10. The Practicality of the Spirit / Grace Leads to Strength
God is a God of rest, a God of peace. Paul, in 1 Thessalonians 5:23-24, gives us some insight into the Christian life and the beauty of resting in the God of peace. As we walk through these verses we will find that God sanctifies us, purifies us, keeps us, and brings us peace; and the best part is that He does it, not us. He restores and keeps us blameless by advocating for us and paying the great debt that we owed. He gives us rest.
11. Emotional Transformation
As we talk through the Spirit’s personal interaction with us as believers, one of the areas that is crucial to understand is the role that emotions play in the Christian life. We all have them; and they can range in depth and width in any given moment. How we feel, what we desire, and how we imagine life to be, all play a part in our interactions with both God and others.
Emotions are one of the hardest things to control and are a large part of how we live our lives.
12. A View From Above
The entire section in Colossians 3 is in present active indicative tense. Paul is communicating the present, ongoing control of our thinking but also combined with his power in us. The Holy Spirit works in our hearts but He also enables us to work with Him in our transformation. We are actively setting our minds on the things of the Spirit and actively putting to death the deeds of the flesh.
13. What I Know Vs What I Feel
The church at Colossae struggled with a heresy that had permeated the church. This heresy taught that human self-control and will power could overcome unrighteousness. They believed that their self-effort could help them gain righteousness. Paul, in his letter to them, confronts this falsehood and pushes them instead to remember their life in Christ.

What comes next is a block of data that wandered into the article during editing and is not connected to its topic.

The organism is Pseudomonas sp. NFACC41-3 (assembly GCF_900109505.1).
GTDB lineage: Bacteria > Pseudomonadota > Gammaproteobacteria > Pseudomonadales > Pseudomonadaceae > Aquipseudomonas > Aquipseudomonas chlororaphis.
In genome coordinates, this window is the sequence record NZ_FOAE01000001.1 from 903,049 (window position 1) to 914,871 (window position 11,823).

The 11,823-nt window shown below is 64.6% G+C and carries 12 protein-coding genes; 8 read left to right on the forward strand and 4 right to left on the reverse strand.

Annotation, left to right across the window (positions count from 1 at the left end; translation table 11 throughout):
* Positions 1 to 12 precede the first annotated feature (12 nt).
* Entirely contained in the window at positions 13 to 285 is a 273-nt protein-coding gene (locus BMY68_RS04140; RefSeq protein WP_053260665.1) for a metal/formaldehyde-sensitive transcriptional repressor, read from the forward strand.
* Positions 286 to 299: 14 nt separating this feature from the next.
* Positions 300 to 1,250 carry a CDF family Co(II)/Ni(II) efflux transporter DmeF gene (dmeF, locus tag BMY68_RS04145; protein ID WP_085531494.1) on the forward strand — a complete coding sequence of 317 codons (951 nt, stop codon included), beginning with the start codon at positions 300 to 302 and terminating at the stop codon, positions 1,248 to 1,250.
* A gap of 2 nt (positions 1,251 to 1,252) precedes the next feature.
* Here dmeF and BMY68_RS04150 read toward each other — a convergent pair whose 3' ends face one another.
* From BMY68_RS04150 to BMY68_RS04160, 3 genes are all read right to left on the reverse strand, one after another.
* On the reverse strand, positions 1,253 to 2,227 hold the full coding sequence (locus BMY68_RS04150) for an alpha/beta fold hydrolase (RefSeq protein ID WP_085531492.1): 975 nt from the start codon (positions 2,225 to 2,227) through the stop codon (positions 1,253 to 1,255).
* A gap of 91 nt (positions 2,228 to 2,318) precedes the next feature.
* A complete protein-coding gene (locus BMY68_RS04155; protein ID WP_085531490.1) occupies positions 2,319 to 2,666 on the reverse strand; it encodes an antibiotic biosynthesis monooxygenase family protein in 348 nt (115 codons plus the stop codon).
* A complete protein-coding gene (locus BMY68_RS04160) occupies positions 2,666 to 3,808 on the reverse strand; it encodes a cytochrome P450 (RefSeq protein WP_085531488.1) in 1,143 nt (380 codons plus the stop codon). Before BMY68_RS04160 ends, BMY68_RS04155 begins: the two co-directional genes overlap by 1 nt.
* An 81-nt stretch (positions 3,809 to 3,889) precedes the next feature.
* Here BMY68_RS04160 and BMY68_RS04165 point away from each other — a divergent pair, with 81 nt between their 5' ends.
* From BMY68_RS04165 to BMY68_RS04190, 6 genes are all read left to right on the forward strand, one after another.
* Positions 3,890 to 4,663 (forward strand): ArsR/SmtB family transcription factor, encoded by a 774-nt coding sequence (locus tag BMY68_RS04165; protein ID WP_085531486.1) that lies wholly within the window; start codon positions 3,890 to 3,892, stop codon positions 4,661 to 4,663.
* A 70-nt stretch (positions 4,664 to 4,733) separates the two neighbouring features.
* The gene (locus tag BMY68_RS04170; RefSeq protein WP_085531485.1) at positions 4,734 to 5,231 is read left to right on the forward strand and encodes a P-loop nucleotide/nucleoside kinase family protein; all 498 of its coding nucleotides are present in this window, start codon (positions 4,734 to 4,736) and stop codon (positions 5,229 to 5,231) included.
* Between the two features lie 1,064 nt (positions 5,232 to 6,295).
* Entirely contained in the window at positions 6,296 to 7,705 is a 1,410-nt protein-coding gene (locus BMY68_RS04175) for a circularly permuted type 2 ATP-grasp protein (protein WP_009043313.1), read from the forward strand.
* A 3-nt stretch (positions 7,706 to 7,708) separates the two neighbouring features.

With a new identity comes a new way of living. We cannot be made new but not begin to act like new people. The tendency is for us as new creations in Christ to continue to live and act like we once were. We must learn to think and act in new ways with the new self rather than old ways with the new self.
15. The Gifts: An Intro
Spiritual gifts in the church is an enormous topic that has received much press in the Christian community within the past few decades, especially regarding the more spectacular gifts. The gifts are an extremely important part of a believer’s life and the life of the gospel community, but they tend to be either misused or completely eliminated in the life of the church.
16. Naturally Supernatural
As Paul works through in His passages on the gifts, he doesn’t see these supernatural gifts as an addition or “next level” to Christianity. He saw them as a necessary part of our life in Christ. Our identity does not rest upon our giftings or our ability to perform miracles and speak in tongues. We are identified with Christ in His death and our purpose comes out of our newfound life in Him. The gifts in the church are also way more diverse than simply the more “spectacular” gifts of healing and prophecy. The lists of the gifts range from administration to hospitality. We must be careful not to fall
into the temptation of looking at our gifts as a barometer for our maturity in Christ.
17. Purpose and Practice